If all you need to do is count your calories, then why aren’t you eating 2,000 calories’ worth of donuts and candy bars each day? Because not all calories are created equal. Proteins and carbohydrates have a different calorie count than fats, and each have different effects on the body’s metabolism. Excess fat calories will cause you to gain more weight than excess protein or carb calories. This is because the process of turning dietary fat calories into storable body fat requires little work, but the process of turning protein or carbs into storable body fat actually burns up almost a quarter of the calories.The contrast of two foods with no calorie count also reveal how calories are not created equal. Fiber is not digestible (so it has no calorie count) and takes longer for your body to get rid of which keeps you full and satisfied (so you eat less), but fiber can influence the number of calories that you digest from the food you have eaten. Fiber can actually block some calorie digestion at the same time that it blocks calorie intake, but not every zero calorie food can benefit you like so. Some foods with no calorie count can be detrimental to your health. Diet sodas and other products containing artificial sweeteners may have zero calories but, over time, still cause your body to store fat. Don’t get caught up in the simplicity of adding up calories. The nutritional value of food is key to deciding which foods’ calories (or lack of calories) are worth eating. Feed your body the full spectrum of the nutrition it needs in smaller portions over the course of the day instead.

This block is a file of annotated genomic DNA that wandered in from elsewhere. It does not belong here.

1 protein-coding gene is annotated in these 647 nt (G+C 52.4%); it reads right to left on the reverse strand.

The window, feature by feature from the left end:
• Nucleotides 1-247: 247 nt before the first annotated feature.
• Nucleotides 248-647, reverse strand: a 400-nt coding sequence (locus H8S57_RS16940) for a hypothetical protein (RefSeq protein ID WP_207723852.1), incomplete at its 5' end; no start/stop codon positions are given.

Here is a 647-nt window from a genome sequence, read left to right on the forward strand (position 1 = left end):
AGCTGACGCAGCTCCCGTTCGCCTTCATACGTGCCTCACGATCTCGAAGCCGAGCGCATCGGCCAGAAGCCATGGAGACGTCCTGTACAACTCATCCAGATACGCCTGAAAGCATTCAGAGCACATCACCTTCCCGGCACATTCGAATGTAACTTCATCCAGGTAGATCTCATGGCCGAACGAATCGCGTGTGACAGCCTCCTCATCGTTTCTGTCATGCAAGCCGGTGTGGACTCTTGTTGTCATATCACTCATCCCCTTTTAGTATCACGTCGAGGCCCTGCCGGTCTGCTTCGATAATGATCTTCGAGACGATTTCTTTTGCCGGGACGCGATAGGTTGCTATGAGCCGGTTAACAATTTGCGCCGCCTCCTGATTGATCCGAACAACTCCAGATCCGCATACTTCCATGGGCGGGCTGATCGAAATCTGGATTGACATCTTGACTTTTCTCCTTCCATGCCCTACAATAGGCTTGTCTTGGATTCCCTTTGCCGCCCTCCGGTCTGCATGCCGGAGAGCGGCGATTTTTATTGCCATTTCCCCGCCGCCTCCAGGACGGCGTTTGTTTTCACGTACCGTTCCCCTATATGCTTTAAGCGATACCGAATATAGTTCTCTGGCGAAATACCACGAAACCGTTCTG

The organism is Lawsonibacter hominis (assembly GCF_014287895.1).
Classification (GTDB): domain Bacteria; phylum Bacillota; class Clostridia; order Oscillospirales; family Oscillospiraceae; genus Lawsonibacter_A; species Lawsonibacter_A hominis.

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“Calorie counting is completely pointless.”

All these misconceptions of counting calories have shown the ugly side of counting calories and should make you wary of relying on calorie count alone, but don’t get caught up in bashing calorie counting so much as to ignore it completely. People who do count calories usually determine how many calories they need based on an estimate they received by checking gender, height, weight and level of activity boxes. The number of calories you receive is just that, an estimate, but it can be helpful in determining whether you are on the right track or way, way off. Most people are unaware of the excessive number of calories they consume, assuming they are eating hundreds fewer calories than they actually are! Basic calorie counting can be a wake up call and a learning tool. Someone who gives in to every whim may need to count calories to keep themself in check until they change their habits. Calorie counting can also help you determine the nature of a diet plan, whether it is a dangerous starvation diet or a seemingly generous diet that will produce minimal results. Listening to your body and becoming an intuitive eater are not easy skills to develop. Let your calorie estimates keep you on track while you learn about portion control and become familiar with your body’s nutritional needs and signals for hunger and satisfaction.